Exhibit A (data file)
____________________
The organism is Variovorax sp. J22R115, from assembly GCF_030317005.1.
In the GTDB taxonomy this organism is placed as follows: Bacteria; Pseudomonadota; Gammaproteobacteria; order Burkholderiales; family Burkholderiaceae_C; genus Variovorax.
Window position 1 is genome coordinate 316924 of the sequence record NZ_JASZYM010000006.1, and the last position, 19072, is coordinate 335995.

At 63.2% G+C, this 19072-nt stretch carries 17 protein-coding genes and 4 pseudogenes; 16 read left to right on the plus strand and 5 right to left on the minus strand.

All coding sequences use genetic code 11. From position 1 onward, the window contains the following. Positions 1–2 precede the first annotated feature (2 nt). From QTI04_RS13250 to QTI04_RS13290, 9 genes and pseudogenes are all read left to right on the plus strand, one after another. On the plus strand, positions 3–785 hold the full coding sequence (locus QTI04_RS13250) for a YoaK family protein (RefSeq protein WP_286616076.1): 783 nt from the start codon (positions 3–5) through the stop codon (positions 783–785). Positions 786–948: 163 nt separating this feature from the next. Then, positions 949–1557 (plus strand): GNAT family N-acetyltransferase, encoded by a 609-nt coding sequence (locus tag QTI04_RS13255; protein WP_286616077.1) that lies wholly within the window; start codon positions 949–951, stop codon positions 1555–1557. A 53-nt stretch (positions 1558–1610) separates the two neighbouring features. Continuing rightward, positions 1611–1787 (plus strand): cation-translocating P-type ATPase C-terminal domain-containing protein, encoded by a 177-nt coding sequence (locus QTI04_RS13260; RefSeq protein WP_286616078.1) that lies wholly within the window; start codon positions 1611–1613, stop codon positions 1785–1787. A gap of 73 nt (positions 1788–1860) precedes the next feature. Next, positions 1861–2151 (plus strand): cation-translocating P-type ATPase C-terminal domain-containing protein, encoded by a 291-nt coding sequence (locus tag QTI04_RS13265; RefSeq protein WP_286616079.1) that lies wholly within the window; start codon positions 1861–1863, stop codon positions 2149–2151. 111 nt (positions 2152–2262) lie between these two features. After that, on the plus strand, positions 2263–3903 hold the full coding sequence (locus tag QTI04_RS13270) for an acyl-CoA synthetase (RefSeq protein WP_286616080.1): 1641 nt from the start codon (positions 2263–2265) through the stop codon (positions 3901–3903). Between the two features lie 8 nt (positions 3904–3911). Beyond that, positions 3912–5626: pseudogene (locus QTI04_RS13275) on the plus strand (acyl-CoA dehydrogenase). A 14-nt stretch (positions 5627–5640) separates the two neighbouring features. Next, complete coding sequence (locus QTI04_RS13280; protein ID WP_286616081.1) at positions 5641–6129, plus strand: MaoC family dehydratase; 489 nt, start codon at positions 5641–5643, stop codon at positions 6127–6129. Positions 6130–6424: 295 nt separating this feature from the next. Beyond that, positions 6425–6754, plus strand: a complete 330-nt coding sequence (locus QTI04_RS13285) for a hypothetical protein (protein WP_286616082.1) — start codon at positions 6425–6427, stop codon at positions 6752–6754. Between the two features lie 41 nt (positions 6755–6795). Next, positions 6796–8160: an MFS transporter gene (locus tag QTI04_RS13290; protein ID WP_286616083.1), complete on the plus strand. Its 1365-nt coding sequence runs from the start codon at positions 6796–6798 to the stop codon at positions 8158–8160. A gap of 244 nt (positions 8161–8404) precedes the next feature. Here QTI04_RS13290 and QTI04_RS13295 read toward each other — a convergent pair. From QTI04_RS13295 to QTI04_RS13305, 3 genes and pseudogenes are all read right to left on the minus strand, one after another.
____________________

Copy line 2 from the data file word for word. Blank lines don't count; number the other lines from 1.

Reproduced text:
In the GTDB taxonomy this organism is placed as follows: Bacteria; Pseudomonadota; Gammaproteobacteria; order Burkholderiales; family Burkholderiaceae_C; genus Variovorax.